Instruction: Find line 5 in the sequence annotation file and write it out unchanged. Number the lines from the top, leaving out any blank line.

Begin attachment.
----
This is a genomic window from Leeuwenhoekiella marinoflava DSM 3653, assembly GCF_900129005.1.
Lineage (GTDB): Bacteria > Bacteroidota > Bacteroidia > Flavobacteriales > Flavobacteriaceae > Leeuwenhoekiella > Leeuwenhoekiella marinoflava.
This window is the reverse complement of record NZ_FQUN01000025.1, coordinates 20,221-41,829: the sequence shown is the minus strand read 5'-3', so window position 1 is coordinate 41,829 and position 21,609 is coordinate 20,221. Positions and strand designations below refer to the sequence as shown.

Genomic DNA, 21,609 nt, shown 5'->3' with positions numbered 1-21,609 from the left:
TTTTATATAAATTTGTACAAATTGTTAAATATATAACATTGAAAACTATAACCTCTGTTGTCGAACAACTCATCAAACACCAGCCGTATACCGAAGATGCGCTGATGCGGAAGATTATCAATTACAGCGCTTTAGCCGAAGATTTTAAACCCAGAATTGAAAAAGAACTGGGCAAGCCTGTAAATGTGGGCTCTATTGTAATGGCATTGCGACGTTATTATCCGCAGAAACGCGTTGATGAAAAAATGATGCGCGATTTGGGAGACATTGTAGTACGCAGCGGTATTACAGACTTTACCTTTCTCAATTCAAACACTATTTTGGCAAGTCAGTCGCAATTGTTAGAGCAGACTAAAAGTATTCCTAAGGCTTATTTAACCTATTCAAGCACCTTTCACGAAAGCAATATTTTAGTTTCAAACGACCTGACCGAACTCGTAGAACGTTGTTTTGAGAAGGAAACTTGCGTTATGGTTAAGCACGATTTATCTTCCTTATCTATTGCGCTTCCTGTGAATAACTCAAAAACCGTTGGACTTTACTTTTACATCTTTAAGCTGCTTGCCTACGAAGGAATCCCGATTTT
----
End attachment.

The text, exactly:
TTTTATATAAATTTGTACAAATTGTTAAATATATAACATTGAAAACTATAACCTCTGTTGTCGAACAACTCATCAAACACCAGCCGTATACCGAAGATGCGCTGATGCGGAAGATTATCAATTACAGCGCTTTAGCCGAAGATTTTAAACCCAGAATTGAAAAAGAACTGGGCAAGCCTGTAAATGTGGGCTCTATTGTAATGGCATTGCGACGTTATTATCCGCAGAAACGCGTTGATGAAAAAATGATGCGCGATTTGGGAGACATTGTAGTACGCAGCGGTATTACAGACTTTACCTTTCTCAATTCAAACACTATTTTGGCAAGTCAGTCGCAATTGTTAGAGCAGACTAAAAGTATTCCTAAGGCTTATTTAACCTATTCAAGCACCTTTCACGAAAGCAATATTTTAGTTTCAAACGACCTGACCGAACTCGTAGAACGTTGTTTTGAGAAGGAAACTTGCGTTATGGTTAAGCACGATTTATCTTCCTTATCTATTGCGCTTCCTGTGAATAACTCAAAAACCGTTGGACTTTACTTTTACATCTTTAAGCTGCTTGCCTACGAAGGAATCCCGATTTT